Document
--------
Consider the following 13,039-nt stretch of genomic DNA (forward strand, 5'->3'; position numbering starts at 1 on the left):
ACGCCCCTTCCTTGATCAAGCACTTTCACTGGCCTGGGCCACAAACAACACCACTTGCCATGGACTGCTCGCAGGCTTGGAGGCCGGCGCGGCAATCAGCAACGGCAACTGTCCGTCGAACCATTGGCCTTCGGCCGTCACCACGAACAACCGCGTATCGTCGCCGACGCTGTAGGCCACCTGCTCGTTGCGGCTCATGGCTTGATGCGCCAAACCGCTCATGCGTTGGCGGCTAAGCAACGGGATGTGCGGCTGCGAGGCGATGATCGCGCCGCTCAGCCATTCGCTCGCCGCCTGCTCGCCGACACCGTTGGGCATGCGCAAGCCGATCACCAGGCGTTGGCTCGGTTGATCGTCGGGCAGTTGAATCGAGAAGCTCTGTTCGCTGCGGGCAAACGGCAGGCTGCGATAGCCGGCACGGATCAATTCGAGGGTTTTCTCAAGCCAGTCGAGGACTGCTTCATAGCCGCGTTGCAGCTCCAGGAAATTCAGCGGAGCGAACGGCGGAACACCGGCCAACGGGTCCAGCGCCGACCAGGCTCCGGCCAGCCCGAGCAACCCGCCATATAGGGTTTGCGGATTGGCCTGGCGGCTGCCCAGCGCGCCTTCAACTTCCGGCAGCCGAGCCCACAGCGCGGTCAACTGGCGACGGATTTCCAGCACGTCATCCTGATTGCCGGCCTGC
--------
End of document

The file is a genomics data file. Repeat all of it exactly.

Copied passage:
Consider the following 13,039-nt stretch of genomic DNA (forward strand, 5'->3'; position numbering starts at 1 on the left):
ACGCCCCTTCCTTGATCAAGCACTTTCACTGGCCTGGGCCACAAACAACACCACTTGCCATGGACTGCTCGCAGGCTTGGAGGCCGGCGCGGCAATCAGCAACGGCAACTGTCCGTCGAACCATTGGCCTTCGGCCGTCACCACGAACAACCGCGTATCGTCGCCGACGCTGTAGGCCACCTGCTCGTTGCGGCTCATGGCTTGATGCGCCAAACCGCTCATGCGTTGGCGGCTAAGCAACGGGATGTGCGGCTGCGAGGCGATGATCGCGCCGCTCAGCCATTCGCTCGCCGCCTGCTCGCCGACACCGTTGGGCATGCGCAAGCCGATCACCAGGCGTTGGCTCGGTTGATCGTCGGGCAGTTGAATCGAGAAGCTCTGTTCGCTGCGGGCAAACGGCAGGCTGCGATAGCCGGCACGGATCAATTCGAGGGTTTTCTCAAGCCAGTCGAGGACTGCTTCATAGCCGCGTTGCAGCTCCAGGAAATTCAGCGGAGCGAACGGCGGAACACCGGCCAACGGGTCCAGCGCCGACCAGGCTCCGGCCAGCCCGAGCAACCCGCCATATAGGGTTTGCGGATTGGCCTGGCGGCTGCCCAGCGCGCCTTCAACTTCCGGCAGCCGAGCCCACAGCGCGGTCAACTGGCGACGGATTTCCAGCACGTCATCCTGATTGCCGGCCTGC